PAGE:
Andrew Oluka, a Kampala advocate has sued the Petroleum Authority of Uganda (PAU), Total E&P and China National Offshore Oil Corporation (CNOOC) over disregarding the local procurement laws in regard to the East Africa Crude Oil Pipeline (EACOP), Tilenga Upstream Project and the Kingfisher Development Area Projects.
Through his lawyers, Muwema and Co. Advocates, Oluka accused the companies of giving preference or priority to foreign companies/entities over Ugandans or Ugandan owned companies in contravention of the law.
He stated that notices are also being issued in contravention of the East Africa Crude Oil Pipeline Project execution plan which specifically provides that execution of the project should comply with national content regulations in Uganda and local content regulations in Tanzania.
For instance, he stated that McDermott and Sinopec which are both foreign companies entered into a joint venture pursuant to which they signed a contract with Total E&P Uganda for Engineering, Procurement and Construction (EPC) of a central processing facility at Buliisa without any legal restraint or exception provided by the law.
He contends all that is being done in contravention of the law which only provides for formation of a joint venture with a Ugandan company where Ugandans or Ugandan companies do not have capacity to provide the said goods and services.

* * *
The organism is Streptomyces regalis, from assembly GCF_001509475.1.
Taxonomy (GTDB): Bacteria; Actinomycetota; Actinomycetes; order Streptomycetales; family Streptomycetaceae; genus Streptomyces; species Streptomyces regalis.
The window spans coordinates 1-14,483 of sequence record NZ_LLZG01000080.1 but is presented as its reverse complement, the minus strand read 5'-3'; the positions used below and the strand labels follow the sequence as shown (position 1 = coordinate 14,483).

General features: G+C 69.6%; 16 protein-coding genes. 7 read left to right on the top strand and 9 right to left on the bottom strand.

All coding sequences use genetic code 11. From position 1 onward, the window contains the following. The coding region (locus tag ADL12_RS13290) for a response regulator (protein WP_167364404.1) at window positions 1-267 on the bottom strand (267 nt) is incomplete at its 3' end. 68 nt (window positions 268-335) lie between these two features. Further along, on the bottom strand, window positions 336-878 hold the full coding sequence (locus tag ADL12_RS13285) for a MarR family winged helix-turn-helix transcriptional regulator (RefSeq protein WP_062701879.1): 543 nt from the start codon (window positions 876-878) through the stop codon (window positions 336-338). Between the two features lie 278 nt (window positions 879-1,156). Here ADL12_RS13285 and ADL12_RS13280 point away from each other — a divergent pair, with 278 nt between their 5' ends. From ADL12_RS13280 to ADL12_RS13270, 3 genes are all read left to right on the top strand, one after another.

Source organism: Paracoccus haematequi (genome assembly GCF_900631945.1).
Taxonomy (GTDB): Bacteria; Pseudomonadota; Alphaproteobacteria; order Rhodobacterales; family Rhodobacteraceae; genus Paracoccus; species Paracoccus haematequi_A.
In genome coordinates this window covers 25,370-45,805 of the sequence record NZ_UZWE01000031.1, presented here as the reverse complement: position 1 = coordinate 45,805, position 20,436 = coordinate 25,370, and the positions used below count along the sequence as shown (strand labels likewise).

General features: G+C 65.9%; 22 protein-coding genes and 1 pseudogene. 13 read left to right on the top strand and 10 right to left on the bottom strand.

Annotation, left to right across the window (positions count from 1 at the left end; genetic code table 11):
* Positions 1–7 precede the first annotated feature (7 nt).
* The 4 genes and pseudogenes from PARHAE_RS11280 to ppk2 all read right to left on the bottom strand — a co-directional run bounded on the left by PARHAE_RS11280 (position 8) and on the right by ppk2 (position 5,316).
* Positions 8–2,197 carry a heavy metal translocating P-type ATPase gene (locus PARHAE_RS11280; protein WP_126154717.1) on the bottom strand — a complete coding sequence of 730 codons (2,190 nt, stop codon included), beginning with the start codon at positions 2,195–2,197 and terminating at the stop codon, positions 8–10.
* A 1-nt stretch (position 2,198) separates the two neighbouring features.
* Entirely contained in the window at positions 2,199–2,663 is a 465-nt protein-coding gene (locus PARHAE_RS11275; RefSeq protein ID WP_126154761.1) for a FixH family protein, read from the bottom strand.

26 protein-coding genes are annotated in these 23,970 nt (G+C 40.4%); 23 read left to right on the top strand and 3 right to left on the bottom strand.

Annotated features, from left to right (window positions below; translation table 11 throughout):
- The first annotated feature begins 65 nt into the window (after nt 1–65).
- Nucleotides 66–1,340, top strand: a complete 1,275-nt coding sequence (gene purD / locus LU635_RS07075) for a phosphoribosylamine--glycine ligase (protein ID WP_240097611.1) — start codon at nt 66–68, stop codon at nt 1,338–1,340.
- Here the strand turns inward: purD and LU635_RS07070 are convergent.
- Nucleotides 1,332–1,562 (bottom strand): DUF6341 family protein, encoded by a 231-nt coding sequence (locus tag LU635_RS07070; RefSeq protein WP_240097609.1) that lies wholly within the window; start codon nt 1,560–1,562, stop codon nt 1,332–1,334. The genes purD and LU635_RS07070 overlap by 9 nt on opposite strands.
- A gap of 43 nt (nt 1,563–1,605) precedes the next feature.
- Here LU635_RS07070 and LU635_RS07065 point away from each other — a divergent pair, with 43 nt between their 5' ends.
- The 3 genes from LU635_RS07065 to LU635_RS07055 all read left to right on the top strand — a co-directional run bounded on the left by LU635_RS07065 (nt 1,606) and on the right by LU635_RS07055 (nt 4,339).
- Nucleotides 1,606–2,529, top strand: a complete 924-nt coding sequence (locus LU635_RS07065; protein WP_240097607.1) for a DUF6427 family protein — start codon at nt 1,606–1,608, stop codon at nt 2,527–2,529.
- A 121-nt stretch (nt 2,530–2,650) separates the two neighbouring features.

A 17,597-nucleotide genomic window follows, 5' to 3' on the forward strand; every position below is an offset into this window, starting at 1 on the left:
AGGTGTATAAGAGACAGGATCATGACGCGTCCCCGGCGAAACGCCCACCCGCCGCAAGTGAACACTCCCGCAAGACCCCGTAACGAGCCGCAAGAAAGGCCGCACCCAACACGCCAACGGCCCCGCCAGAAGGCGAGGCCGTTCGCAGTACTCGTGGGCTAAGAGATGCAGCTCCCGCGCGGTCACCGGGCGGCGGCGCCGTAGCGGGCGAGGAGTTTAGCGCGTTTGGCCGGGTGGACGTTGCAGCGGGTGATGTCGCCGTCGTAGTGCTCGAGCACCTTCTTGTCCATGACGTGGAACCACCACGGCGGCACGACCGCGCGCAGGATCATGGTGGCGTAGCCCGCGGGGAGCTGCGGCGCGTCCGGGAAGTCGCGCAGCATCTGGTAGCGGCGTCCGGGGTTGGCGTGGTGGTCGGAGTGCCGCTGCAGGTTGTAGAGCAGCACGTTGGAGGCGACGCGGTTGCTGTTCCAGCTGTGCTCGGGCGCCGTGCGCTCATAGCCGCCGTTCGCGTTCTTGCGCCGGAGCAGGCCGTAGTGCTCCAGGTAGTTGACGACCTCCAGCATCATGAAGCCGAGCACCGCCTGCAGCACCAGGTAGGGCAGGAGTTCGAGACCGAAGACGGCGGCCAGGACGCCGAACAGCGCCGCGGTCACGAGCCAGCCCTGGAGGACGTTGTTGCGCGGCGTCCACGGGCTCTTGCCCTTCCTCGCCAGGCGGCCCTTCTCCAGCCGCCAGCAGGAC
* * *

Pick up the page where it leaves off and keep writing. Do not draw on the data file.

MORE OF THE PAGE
In his affidavit that was filed on June 24, 2021 at the High Court (commercial section), Oluka wants court to declare that previous and ongoing procurement process illegal and are being done in contravention of articles 2, 26, 40 and 244 of the constitution and all enabling laws providing for national content in the petroleum sector.
The lawyer wants the implementation of the aforementioned procurements done in accordance with the Constitution and the national content provisions of the relevant petroleum sector laws.
“An order directing the respondents to conduct a legal audit of all the petroleum procurement activities in the (1) above to ensure compliance with the national content provisions of the law. An order of injunction restraining the respondents from continuing to conduct any further procurements in the petroleum sector which do not comply with the national content provisions of the law,” reads part of the affidavit.
He also wants a declaration that all business income derived from procurement under the projects in (1) above is taxable in Uganda.
He noted the matter is of an urgent nature because the impugned procurement processes complained of are illegal and yet they continue to go on and are undermining the economic rights of Ugandans.
“The impugned procurements, if allowed to continue, shall cause loss of public revenue and property unless restrained. The application raises matters of broad public concern that affect all citizens of Uganda and it is a legal matter that requires addressing pro bono publico,” he sates in his affidavit.
Article 244(2) of the Constitution gave the Parliament of Uganda the mandate to make laws regulating the exploration of mineral and petroleum resources in the country and the August House gave effect to the said Article 244 by enacting the Petroleum (Exploration, Development and Production) Act 2013 whose purpose is to regulate petroleum exploration, development and production.
The Court has set September 1, 2021 as the hearing date for the case.